From Miami.com :
Posted on Fri, Jan. 13, 2006
New high-flying adventure puts NASA on private mission
The Kennedy Space Center aims at new horizons, hosting the private GlobalFlyer aircraft and its thrill- seeking pilot.
BY MARTIN MERZER AND PHIL LONG
CAPE CANAVERAL - Trailing a drag parachute, a world-renowned aircraft made history and attracted considerable attention Thursday as it gently set down at the space shuttle's landing strip -- but it was not a space shuttle.
And it was not a military jet. In fact, it was not a government craft of any kind.
It was the weird flock of 13 linked fuel tanks known as the Virgin Atlantic GlobalFlyer, and its arrival and looming adventure marked a notable widening of NASA's mission and of Florida's campaign to land a piece of the private aerospace research and tourism industry.
''This symbolizes a whole new way of doing business,'' said Winston Scott, a former shuttle astronaut who now serves as executive director of the Florida Space Authority.
And so, here came the single-engine, single-seat, double-tailed GlobalFlyer, repositioned by famed pilot Steve Fossett from its base in Salina, Kan., to its temporary home among the mammoth spaceships of the Kennedy Space Center.
''I really like the association with NASA,'' Fossett said after he landed. ``This is where the great things in aerospace start from.''
The symbolism is important, he said, but so is the space center's elongated, 15,000-foot runway. To get airborne, the GlobalFlyer needs a lengthy takeoff roll -- and not many runways that long are available.
Last March, Fossett piloted the GlobalFlyer on the first solo nonstop, nonrefueled flight around the world -- a 22,928-mile trip that began and ended in Salina, Kan.
By the end of February, if all goes well, he will attempt to set the absolute distance record for any aircraft -- the longest nonstop and nonrefueled flight by an airplane or balloon.
The experimental craft will take off from the space center, the first time that the world's most famous launch facility has served a private mission of this magnitude.
The rest of the plan: Fossett will head east, circumnavigating the globe, crossing the Atlantic a second time, landing at Kent International Airport near London after flying 26,084 miles in about 80 hours.
The effort is certain to attract widespread publicity, which is precisely what NASA officials -- who once smugly dismissed private aerospace projects -- want.
NASA has been tip-toeing into the private arena during the past year, hoping to leverage its under-employed facilities into a profit center for the federal government. In November, Zero Gravity Co. of Fort Lauderdale used the shuttle landing strip for flights that simulate weightlessness.
James Ball, NASA's spaceport development manager, said he yearned for 'people around the world to recognize that this experimental aircraft -- that was not a NASA aircraft -- took off from the Kennedy Space Center and think, `Gee, if they can do that, maybe we can have our project or program hosted at KSC as well.' ''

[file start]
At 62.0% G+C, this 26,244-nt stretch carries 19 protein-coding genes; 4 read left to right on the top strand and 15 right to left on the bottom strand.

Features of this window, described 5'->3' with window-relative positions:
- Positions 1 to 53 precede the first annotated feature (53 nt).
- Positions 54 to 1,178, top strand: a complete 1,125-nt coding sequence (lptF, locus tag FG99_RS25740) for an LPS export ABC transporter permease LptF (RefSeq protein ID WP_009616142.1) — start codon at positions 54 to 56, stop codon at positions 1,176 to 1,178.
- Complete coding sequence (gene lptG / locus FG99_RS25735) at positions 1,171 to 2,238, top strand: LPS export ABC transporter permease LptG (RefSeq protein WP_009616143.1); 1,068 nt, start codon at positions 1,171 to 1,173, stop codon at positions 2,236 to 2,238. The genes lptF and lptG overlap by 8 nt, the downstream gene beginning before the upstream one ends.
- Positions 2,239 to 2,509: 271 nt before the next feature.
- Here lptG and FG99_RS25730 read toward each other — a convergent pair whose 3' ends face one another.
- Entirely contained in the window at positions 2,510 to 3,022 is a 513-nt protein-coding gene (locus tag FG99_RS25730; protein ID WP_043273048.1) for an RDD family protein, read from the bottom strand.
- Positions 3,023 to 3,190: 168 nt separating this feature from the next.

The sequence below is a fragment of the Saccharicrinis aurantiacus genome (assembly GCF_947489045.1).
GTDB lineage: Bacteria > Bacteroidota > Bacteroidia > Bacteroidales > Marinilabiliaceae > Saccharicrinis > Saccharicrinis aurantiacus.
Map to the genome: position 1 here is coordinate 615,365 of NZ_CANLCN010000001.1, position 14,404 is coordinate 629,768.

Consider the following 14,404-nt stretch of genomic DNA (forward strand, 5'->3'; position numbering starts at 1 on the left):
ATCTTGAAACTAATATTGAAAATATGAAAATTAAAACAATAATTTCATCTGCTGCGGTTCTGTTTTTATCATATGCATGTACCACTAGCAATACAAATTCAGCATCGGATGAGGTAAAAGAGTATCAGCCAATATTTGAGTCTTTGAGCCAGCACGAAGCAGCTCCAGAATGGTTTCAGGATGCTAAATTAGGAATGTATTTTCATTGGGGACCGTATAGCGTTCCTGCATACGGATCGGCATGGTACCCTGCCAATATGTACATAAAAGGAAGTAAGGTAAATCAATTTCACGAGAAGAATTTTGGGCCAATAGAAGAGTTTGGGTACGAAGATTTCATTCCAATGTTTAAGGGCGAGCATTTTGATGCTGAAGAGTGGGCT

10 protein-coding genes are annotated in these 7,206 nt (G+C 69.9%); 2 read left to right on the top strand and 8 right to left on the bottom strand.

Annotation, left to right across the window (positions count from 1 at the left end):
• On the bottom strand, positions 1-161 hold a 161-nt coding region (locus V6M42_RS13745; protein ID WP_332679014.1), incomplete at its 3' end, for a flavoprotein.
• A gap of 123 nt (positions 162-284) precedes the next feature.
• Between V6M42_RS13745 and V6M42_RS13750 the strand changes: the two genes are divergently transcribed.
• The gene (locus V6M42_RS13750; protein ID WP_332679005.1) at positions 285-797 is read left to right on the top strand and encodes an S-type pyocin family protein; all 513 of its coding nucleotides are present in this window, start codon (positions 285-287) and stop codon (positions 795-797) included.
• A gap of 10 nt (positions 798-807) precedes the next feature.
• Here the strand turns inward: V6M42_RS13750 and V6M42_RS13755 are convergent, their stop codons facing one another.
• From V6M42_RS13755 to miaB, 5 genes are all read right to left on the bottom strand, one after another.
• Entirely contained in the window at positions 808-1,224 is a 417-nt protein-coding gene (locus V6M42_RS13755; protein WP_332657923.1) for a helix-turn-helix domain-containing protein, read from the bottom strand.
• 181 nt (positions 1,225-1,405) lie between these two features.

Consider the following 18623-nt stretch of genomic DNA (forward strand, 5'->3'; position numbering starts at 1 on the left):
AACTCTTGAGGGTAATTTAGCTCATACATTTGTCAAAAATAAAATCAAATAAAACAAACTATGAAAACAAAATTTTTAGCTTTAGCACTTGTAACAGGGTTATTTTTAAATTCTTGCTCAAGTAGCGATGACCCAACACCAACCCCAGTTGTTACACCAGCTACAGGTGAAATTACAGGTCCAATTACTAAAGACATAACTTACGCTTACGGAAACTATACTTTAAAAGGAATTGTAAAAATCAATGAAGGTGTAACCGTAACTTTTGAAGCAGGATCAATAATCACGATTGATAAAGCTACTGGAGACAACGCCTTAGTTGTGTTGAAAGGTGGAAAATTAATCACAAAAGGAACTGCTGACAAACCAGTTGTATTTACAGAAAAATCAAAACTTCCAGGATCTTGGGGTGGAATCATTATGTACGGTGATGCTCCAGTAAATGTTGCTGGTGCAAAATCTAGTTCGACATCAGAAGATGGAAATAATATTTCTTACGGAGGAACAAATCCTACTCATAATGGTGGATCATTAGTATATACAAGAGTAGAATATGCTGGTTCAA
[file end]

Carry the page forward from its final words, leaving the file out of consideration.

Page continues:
Representatives of Virgin Atlantic, which sponsors these flights, said NASA reached out to Fossett in July. They will present him with a bill, but the costs have not yet been determined, Ball said.
The relationship began during last year's flight, with NASA lending Fossett's crew sophisticated video gear that allowed ground controllers -- both entities use the term ''mission control'' -- to monitor the pilot and his cockpit conditions in real time.
''That was really a big deal for us, because it let our mission control folks feel really connected to the flight,'' said Brooke Lawer, a spokeswoman for Virgin Atlantic.
''The beauty of doing this at a NASA facility is a very tangible thing because it puts the science of what we're doing at the forefront,'' she said.
That science, Lawer said, involves experiments with materials development, fuel systems and fuel management.
''The whole point of this attempt is to push the boundaries,'' she said. ``We want to show people how these experimental techniques can be applied in very real ways.''
From the state's standpoint, any foothold in the private aerospace business is welcome.
''I think we would be remiss in Florida if we focused our entire space industry effort on NASA,'' said Pamella Dana, director of the state's Office of Tourism, Trade and Economic Development.
All of this comes as NASA's human space program remains in disarray.
Its aging space shuttles again are grounded -- this time until at least May -- for repairs to their protective tiles. The fleet is scheduled to be retired in 2010. Little progress is evident in the plan to develop a new vehicle by 2014.
Meanwhile, the initiative in human spaceflight has shifted to the private sector.
In 2004, the privately built SpaceShipOne rocket plane won a $10 million prize by carrying a human into space twice within two weeks, an achievement that still eludes NASA. SpaceShipOne and the GlobalFlyer were designed by Burt Rutan, an engineer who was rapidly becoming a thorn in NASA's side.
In addition, Richard Branson, the chairman of Virgin Atlantic, plans to launch a company called Virgin Galactic to carry passengers on suborbital space hops. For now, Branson calls Fossett's current project ``the ultimate flight.''
And space industry executives in Florida are anticipating a publicity bonanza when Fossett takes off -- or, as he says, ''launches'' -- on his next excellent adventure.
Said Scott: ``The whole project is exciting. We want to do our best to assist him.''